Understanding Emotional Intelligence and Its Role in Leadership
Irrespective of our life paths, the ability to initiate and sustain effective interactions with others is a key determinant of success and fulfillment. As physicians, we must lead both formally and informally in a variety of roles – in medical systems, clinics and operating theatres. We are often challenged by the stress of practice and the need to achieve balance with family and friends. Conflicts occur on a regular basis hence a level of personal insight is vital to a healthy and productive life. The increased interest in emotional intelligence is supported by a growing compilation of data that demonstrate that enhanced social interactions improve personal performance in a wide range of settings. In this chapter, we quantify the traits associated with emotional intelligence (EQ), examine the role of EQ in the medical environment, including the differences seen in surgeons, provide insights into the neurobiology of human emotion, address how experiences shape our ability to interact with others, describe how emotional intelligence can be measured and quantified, and finally assess what one can do to improve EQ. Lastly, we tie emotional intelligence into styles of conflict resolution, and describe forms of feedback that can increase insight and enhance both professional performance and personal satisfaction.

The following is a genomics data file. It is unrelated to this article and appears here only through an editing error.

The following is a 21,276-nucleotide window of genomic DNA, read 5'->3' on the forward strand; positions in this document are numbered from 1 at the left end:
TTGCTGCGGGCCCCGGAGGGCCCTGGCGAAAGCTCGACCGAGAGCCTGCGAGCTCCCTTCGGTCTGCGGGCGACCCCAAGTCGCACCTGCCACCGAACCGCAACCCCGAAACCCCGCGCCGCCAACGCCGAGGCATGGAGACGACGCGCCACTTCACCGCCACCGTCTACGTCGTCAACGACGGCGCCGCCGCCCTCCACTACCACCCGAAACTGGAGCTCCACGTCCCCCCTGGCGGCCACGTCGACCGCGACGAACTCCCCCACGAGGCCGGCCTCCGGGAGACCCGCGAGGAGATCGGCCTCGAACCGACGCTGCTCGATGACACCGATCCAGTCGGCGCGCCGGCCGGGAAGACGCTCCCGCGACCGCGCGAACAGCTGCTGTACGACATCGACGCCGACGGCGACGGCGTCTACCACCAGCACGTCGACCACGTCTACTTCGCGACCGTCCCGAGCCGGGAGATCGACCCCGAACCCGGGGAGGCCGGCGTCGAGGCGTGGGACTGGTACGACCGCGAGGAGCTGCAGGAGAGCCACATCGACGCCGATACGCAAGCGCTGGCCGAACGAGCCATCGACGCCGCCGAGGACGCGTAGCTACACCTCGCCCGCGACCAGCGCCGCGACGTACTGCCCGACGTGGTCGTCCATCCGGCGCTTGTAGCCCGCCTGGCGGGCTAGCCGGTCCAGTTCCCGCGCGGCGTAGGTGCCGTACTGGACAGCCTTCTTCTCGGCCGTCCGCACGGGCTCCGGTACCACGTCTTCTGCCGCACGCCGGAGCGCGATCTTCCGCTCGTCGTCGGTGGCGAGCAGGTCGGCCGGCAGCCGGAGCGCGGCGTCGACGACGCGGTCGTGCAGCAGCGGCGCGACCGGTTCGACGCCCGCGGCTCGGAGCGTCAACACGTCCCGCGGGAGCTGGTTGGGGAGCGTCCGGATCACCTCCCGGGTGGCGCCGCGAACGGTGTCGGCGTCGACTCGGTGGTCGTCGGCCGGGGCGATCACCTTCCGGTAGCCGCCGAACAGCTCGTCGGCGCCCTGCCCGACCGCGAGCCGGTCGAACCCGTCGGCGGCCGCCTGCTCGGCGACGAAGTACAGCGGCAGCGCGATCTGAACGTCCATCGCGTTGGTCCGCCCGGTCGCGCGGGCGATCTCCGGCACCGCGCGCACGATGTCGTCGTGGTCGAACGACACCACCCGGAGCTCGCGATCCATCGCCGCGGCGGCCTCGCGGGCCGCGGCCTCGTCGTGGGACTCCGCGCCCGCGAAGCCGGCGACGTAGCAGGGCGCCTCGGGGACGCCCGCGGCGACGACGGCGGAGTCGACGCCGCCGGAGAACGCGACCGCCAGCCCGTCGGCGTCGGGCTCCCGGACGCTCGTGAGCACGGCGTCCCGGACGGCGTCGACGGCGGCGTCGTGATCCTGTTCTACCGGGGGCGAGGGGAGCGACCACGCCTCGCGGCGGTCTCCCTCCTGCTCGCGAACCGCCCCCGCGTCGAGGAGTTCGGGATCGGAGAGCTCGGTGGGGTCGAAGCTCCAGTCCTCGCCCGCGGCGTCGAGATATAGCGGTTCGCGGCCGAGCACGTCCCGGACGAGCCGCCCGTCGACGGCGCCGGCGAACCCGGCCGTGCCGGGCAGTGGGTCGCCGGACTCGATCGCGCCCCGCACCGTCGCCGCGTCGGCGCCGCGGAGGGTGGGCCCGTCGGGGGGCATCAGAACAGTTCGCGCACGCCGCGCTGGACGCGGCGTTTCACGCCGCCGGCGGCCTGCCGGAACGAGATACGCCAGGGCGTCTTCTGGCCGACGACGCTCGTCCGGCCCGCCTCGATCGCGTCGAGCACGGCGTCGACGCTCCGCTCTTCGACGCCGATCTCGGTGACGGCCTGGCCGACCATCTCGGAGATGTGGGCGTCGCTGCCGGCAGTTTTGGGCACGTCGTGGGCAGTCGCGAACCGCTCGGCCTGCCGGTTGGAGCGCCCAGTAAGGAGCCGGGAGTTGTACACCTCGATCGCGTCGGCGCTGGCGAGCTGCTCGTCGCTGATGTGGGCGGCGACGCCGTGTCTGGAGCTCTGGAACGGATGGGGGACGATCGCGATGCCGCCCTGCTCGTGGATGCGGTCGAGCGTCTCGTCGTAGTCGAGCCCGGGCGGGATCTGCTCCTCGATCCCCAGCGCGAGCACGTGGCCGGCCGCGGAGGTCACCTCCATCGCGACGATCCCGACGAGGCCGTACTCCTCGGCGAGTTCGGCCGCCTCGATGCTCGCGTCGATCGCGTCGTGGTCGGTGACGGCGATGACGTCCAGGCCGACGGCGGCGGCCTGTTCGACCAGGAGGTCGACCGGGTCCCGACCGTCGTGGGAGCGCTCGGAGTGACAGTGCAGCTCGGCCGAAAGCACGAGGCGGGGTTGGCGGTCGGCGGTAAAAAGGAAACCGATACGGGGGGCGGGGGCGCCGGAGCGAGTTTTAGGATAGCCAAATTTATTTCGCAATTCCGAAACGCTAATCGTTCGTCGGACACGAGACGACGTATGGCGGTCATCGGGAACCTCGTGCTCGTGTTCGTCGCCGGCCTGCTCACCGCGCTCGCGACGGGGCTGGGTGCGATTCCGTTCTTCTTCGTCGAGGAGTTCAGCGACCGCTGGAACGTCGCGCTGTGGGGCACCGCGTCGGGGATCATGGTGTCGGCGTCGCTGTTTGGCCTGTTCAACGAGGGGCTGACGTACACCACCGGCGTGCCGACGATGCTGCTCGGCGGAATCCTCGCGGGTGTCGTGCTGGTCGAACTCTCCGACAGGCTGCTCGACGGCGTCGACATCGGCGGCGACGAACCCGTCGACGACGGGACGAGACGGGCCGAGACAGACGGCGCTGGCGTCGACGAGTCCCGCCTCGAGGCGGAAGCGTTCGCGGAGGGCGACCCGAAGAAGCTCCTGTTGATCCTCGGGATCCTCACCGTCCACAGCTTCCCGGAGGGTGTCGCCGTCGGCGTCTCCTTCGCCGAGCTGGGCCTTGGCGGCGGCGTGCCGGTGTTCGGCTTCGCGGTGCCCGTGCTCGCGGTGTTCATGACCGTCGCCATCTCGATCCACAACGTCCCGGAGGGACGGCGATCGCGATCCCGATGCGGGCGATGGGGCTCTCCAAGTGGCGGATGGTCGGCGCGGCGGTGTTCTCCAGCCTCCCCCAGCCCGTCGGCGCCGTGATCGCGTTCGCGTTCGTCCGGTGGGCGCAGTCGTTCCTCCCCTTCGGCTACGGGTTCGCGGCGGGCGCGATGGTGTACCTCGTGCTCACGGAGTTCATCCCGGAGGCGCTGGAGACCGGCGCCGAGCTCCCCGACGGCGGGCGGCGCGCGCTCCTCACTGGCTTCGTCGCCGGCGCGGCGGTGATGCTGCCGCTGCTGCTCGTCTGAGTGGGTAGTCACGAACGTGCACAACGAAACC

KeywordsFacial Expression Emotional Intelligence Nursing Student Social Awareness Early Life Stress
- 1.Boyatzis R. The competent manager: a model for effective performance. New York: Wiley; 1982.Google Scholar
- 2.Spencer L, Spencer S. Competence at work. New York: Wiley; 1993.Google Scholar
- 3.Goleman D. What makes a leader? Harv Bus Rev. 1998;76(6):82–91.Google Scholar
- 4.Goleman D. Emotional intelligence. New York: Bantam Books; 1995.Google Scholar
- 7.Gladwell M. The tipping point: how little things can make a big difference. New York: Little Brown and Company; 2002.Google Scholar
- 8.Seligman M. Flourish: a visionary new understanding of happiness and well-being. New York: Simon and Schuster; 2011.Google Scholar
- 13.Schwartz JM, Begley S. The mind and the brain: neuroplasticity and the power of mental force. New York: Regan Books/Harper Collins Publishers; 2002.Google Scholar
- 19.Beauvais AM, Stewart JG, Denisco S, Beauvais JE. Factors related to academic success among nursing students: a descriptive correlational research study. Nursing Educ Today. http://dx.doi.org/10.1016/j.nedt.2013.12.005.
- 22.Bradberry T, Greaves J. Emotional intelligence 2.0. San Diego: Talent Smart Press; 2009.Google Scholar
- 23.Thomas KW, Kilmann RH. Thomas-Kilmann conflict mode instrument. Mountain View: Xicom, a subsidiary of CPP, Inc; 1974.Google Scholar
- 26.Taylor P, Funk C, Craighill P. Are we happy yet? Washington, DC: Pew Research Center; 2006.Google Scholar
- 27.Csikszentmihalyi M. Flow: the psychology of optimal experience. New York: Harper & Row; 1990.Google Scholar